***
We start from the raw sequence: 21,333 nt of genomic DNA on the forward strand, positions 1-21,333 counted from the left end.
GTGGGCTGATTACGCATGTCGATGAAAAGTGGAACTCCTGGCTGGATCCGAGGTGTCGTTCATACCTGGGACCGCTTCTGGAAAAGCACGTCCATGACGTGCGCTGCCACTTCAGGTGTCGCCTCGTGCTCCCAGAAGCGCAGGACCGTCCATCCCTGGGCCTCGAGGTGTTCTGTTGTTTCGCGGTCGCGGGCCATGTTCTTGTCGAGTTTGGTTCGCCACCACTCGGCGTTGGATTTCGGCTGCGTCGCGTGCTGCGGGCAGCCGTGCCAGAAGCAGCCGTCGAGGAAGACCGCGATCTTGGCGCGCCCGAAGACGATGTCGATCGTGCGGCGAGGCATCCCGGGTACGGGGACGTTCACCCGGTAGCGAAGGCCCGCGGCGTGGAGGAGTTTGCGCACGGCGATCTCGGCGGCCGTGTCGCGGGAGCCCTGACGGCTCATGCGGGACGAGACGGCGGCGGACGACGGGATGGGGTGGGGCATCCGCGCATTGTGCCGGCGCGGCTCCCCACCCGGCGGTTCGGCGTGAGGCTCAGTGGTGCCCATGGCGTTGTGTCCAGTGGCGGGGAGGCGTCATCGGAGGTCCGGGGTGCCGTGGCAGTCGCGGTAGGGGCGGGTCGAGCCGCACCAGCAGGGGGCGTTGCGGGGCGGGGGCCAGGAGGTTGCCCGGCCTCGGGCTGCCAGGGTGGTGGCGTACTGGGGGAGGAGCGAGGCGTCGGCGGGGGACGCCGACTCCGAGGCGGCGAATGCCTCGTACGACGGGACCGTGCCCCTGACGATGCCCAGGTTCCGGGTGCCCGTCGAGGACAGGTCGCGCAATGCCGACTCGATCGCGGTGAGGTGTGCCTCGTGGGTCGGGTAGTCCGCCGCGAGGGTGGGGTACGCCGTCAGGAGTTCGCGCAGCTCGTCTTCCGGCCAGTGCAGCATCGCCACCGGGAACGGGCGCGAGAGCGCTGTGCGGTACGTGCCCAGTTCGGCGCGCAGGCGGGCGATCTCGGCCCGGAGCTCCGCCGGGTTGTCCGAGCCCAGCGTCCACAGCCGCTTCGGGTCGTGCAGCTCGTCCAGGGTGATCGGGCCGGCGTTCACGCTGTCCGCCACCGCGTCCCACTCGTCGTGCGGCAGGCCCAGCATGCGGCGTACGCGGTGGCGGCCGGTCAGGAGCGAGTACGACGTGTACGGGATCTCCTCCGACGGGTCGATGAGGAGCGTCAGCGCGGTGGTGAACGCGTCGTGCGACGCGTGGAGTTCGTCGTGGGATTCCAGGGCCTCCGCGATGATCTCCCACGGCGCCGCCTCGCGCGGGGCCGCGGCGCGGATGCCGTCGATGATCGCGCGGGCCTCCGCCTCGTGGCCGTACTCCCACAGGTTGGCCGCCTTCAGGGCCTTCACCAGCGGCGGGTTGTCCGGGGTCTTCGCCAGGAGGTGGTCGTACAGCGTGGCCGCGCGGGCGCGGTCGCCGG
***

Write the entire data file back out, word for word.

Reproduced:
We start from the raw sequence: 21,333 nt of genomic DNA on the forward strand, positions 1-21,333 counted from the left end.
GTGGGCTGATTACGCATGTCGATGAAAAGTGGAACTCCTGGCTGGATCCGAGGTGTCGTTCATACCTGGGACCGCTTCTGGAAAAGCACGTCCATGACGTGCGCTGCCACTTCAGGTGTCGCCTCGTGCTCCCAGAAGCGCAGGACCGTCCATCCCTGGGCCTCGAGGTGTTCTGTTGTTTCGCGGTCGCGGGCCATGTTCTTGTCGAGTTTGGTTCGCCACCACTCGGCGTTGGATTTCGGCTGCGTCGCGTGCTGCGGGCAGCCGTGCCAGAAGCAGCCGTCGAGGAAGACCGCGATCTTGGCGCGCCCGAAGACGATGTCGATCGTGCGGCGAGGCATCCCGGGTACGGGGACGTTCACCCGGTAGCGAAGGCCCGCGGCGTGGAGGAGTTTGCGCACGGCGATCTCGGCGGCCGTGTCGCGGGAGCCCTGACGGCTCATGCGGGACGAGACGGCGGCGGACGACGGGATGGGGTGGGGCATCCGCGCATTGTGCCGGCGCGGCTCCCCACCCGGCGGTTCGGCGTGAGGCTCAGTGGTGCCCATGGCGTTGTGTCCAGTGGCGGGGAGGCGTCATCGGAGGTCCGGGGTGCCGTGGCAGTCGCGGTAGGGGCGGGTCGAGCCGCACCAGCAGGGGGCGTTGCGGGGCGGGGGCCAGGAGGTTGCCCGGCCTCGGGCTGCCAGGGTGGTGGCGTACTGGGGGAGGAGCGAGGCGTCGGCGGGGGACGCCGACTCCGAGGCGGCGAATGCCTCGTACGACGGGACCGTGCCCCTGACGATGCCCAGGTTCCGGGTGCCCGTCGAGGACAGGTCGCGCAATGCCGACTCGATCGCGGTGAGGTGTGCCTCGTGGGTCGGGTAGTCCGCCGCGAGGGTGGGGTACGCCGTCAGGAGTTCGCGCAGCTCGTCTTCCGGCCAGTGCAGCATCGCCACCGGGAACGGGCGCGAGAGCGCTGTGCGGTACGTGCCCAGTTCGGCGCGCAGGCGGGCGATCTCGGCCCGGAGCTCCGCCGGGTTGTCCGAGCCCAGCGTCCACAGCCGCTTCGGGTCGTGCAGCTCGTCCAGGGTGATCGGGCCGGCGTTCACGCTGTCCGCCACCGCGTCCCACTCGTCGTGCGGCAGGCCCAGCATGCGGCGTACGCGGTGGCGGCCGGTCAGGAGCGAGTACGACGTGTACGGGATCTCCTCCGACGGGTCGATGAGGAGCGTCAGCGCGGTGGTGAACGCGTCGTGCGACGCGTGGAGTTCGTCGTGGGATTCCAGGGCCTCCGCGATGATCTCCCACGGCGCCGCCTCGCGCGGGGCCGCGGCGCGGATGCCGTCGATGATCGCGCGGGCCTCCGCCTCGTGGCCGTACTCCCACAGGTTGGCCGCCTTCAGGGCCTTCACCAGCGGCGGGTTGTCCGGGGTCTTCGCCAGGAGGTGGTCGTACAGCGTGGCCGCGCGGGCGCGGTCGCCGG